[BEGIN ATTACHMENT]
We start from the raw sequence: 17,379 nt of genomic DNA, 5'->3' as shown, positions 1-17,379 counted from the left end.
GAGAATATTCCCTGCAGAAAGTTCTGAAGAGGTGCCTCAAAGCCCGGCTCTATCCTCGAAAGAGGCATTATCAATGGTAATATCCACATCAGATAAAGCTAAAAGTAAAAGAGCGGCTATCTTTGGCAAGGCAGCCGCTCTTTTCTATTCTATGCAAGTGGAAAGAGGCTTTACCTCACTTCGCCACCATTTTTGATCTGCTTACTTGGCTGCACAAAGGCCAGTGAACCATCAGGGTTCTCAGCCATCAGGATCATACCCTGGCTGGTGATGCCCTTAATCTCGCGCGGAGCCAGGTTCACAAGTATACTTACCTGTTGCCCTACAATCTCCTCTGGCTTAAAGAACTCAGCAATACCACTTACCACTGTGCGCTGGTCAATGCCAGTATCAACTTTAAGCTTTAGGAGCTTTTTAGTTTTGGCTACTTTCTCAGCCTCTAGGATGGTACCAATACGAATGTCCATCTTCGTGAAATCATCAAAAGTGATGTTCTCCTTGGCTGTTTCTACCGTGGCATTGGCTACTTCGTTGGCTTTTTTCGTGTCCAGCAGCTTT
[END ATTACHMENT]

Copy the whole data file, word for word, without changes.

We start from the raw sequence: 17,379 nt of genomic DNA, 5'->3' as shown, positions 1-17,379 counted from the left end.
GAGAATATTCCCTGCAGAAAGTTCTGAAGAGGTGCCTCAAAGCCCGGCTCTATCCTCGAAAGAGGCATTATCAATGGTAATATCCACATCAGATAAAGCTAAAAGTAAAAGAGCGGCTATCTTTGGCAAGGCAGCCGCTCTTTTCTATTCTATGCAAGTGGAAAGAGGCTTTACCTCACTTCGCCACCATTTTTGATCTGCTTACTTGGCTGCACAAAGGCCAGTGAACCATCAGGGTTCTCAGCCATCAGGATCATACCCTGGCTGGTGATGCCCTTAATCTCGCGCGGAGCCAGGTTCACAAGTATACTTACCTGTTGCCCTACAATCTCCTCTGGCTTAAAGAACTCAGCAATACCACTTACCACTGTGCGCTGGTCAATGCCAGTATCAACTTTAAGCTTTAGGAGCTTTTTAGTTTTGGCTACTTTCTCAGCCTCTAGGATGGTACCAATACGAATGTCCATCTTCGTGAAATCATCAAAAGTGATGTTCTCCTTGGCTGTTTCTACCGTGGCATTGGCTACTTCGTTGGCTTTTTTCGTGTCCAGCAGCTTT